1

If someone watches all the episodes of a season in a row, what will be a natural way to express this:

I watched an entire season in a row.

I watched an entire season together

What sounds natural "in a row" or "entire" with a season? And does "whole" instead of "entire" with "season" sound natural?

I watched a whole season .......

2

Consider ...in one go or ...in one sitting.

From https://idioms.thefreedictionary.com/in+one+go:

at/in one go (British English)

in one single action; all at the same time: I don’t think I’ll be able to solve all the problems at one go. He ate the whole cake in one go. See also: go, one

In one go is as natural as I can think of to this native British English-speaker.

In one sitting might be more natural to American English-speakers, but I usually consider this one more-related to eating lots of food, rather than watching lots of TV.

Whole season and Entire season are both fine.

If you want to use in a row, consider changing the sentence so that the subject is plural. All episodes is a good substitute.

  • "I watched the whole season in one go."
  • "I watched the entire season in one go."
  • "I watched all episodes in a row."
  • "I watched all episodes, one after the other."
  • So isn't "in one go" common in AmE? Will Americans be more likely to use "in one sitting"? – It's about English Jul 15 at 18:39
  • @It'saboutEnglish : Couldn't say for certain, as I'm not an American. I would understand either; I expect they would too, but as to whether it is common, you'd need to ask them. Ngram is interesting, though -- I'd have thought it the other way around. – jimbobmcgee Jul 15 at 18:43
  • This is just English. There is no AmE or BrE thing here. In short, what is missing here is the verb: to binge watch a series. That is what people are saying nowadays for this. But this answer is fine. – Lambie Jul 15 at 19:14
  • @Lambie : "binge-watch" was there--in someone else's comment to the question--until about 30s ago. I was affording the commenter the chance to answer themselves, and let it stand on its own merit. Has obviously been removed by the comment police, though... – jimbobmcgee Jul 15 at 19:21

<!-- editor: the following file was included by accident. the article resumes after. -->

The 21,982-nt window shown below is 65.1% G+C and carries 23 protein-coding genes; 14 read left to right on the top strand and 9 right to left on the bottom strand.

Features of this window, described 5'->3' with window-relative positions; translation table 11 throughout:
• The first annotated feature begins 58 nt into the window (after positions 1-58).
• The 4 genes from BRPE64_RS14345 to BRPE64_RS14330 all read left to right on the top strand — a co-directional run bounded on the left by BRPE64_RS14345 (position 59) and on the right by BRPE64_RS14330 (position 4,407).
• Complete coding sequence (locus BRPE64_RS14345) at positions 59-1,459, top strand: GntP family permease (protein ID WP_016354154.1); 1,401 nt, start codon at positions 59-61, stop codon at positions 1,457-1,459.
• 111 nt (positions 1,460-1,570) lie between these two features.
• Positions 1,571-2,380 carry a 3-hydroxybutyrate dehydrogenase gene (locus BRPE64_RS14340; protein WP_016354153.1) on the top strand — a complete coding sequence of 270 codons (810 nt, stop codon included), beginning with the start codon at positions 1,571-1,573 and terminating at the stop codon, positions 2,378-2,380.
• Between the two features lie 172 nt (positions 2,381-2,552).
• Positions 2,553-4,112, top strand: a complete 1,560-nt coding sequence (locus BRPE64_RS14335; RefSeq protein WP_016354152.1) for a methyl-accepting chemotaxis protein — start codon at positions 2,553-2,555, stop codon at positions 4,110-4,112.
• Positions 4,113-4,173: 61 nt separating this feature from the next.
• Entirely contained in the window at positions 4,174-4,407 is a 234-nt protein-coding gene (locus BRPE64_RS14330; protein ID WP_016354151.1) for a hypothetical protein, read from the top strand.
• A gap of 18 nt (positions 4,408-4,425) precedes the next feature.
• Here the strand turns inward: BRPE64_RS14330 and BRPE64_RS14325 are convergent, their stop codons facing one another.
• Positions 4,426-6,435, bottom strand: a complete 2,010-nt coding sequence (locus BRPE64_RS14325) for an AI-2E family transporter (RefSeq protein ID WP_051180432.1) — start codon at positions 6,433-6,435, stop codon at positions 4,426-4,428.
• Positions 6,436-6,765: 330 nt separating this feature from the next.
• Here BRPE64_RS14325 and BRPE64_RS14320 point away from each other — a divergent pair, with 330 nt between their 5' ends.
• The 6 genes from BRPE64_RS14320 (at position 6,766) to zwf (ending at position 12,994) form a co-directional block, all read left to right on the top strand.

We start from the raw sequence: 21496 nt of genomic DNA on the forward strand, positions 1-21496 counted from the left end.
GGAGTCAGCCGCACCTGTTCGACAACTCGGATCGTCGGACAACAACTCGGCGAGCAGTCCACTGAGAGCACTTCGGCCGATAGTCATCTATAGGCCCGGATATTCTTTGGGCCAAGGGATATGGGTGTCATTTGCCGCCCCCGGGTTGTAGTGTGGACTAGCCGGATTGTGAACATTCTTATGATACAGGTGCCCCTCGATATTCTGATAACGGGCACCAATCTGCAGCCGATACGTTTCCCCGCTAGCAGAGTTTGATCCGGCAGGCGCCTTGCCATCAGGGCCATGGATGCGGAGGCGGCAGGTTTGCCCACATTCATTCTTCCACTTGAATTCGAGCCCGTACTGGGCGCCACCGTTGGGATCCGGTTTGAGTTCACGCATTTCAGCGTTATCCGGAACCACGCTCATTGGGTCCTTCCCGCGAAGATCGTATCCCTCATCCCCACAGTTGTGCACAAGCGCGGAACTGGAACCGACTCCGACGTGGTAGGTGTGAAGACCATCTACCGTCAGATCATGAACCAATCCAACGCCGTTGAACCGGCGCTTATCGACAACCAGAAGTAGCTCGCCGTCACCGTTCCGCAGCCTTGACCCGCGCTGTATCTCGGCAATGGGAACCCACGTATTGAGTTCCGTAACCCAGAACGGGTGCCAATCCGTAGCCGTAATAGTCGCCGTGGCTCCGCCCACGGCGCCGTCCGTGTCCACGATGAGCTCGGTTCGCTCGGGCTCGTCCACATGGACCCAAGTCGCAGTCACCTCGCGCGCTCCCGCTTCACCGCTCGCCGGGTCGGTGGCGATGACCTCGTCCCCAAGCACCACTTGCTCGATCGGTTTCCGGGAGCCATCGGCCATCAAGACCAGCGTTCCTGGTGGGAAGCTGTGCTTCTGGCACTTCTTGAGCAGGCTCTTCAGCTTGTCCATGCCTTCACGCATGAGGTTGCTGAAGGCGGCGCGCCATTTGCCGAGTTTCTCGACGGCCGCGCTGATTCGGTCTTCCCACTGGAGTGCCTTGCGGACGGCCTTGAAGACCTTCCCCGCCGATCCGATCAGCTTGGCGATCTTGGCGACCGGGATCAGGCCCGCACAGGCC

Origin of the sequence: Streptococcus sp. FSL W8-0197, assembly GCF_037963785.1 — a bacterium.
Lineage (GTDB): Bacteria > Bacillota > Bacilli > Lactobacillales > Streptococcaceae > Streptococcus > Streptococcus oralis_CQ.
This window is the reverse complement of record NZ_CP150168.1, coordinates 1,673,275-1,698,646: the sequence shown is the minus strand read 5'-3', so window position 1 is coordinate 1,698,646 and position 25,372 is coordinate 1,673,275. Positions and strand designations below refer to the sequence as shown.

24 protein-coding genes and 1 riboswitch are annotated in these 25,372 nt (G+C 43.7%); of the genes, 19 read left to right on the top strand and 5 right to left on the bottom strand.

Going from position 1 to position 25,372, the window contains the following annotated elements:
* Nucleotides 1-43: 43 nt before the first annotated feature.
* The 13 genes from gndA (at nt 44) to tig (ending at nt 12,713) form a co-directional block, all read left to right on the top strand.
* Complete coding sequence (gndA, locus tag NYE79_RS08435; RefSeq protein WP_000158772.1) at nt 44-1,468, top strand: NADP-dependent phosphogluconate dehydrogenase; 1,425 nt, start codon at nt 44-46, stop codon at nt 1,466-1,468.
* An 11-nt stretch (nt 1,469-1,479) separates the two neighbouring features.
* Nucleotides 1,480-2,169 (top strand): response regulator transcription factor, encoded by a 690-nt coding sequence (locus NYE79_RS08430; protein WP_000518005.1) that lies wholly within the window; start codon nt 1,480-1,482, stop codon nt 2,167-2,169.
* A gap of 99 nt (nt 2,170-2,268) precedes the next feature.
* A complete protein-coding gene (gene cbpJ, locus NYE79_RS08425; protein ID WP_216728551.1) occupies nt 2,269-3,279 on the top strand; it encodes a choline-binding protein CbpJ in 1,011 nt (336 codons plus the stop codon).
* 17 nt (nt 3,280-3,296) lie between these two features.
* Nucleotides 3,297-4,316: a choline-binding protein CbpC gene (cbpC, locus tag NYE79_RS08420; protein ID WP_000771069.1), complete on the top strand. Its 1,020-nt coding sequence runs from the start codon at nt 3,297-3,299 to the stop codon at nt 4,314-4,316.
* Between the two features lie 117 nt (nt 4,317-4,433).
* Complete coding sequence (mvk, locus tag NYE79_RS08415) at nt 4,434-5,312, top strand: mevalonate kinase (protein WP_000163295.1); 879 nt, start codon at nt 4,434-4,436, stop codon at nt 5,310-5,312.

• No worries at all. – Lambie Jul 15 at 19:28
1

I hadn't realized this was defined as an actual word: binge-watch:

[Merriam-Webster]
: to watch many or all episodes of (a TV series) in rapid succession // Even those of us who have bundled TV and broadband-Internet subscriptions from telephone or cable companies increasingly use them to binge-watch Netflix shows like Orange Is the New Black on an iPad … rather than flip through 500 channels to find nothing on.
//— Rana Foroohar

I would have said this was more informal before I thought to look it up, but it seems as if it's entered modern culture.

In short:

I binge-watched the entire season of the show one night.

  • That's fine, but I voted for the other answer as it's closer to the question. – Lambie Jul 15 at 19:51
  • And will it be okay to use "I watched an entire season all at once." – It's about English Jul 16 at 6:06
  • And what about "I read an entire novel (ate a whole cake) all at once. (in one sitting) – It's about English Jul 16 at 6:07
  • @It'saboutEnglish The verb is binge-watch. You can't do that with a book or a cake. It might be possible to say that you binged or binged on those things, but that would be less common, and it might be misunderstood without specific context. Also, it would have slightly different meaning. – Jason Bassford Supports Monica Jul 16 at 14:25
  • @JasonBassford will it be okay to use: "I watched an entire season all at once." (For "binge watching".) – It's about English Jul 17 at 10:30

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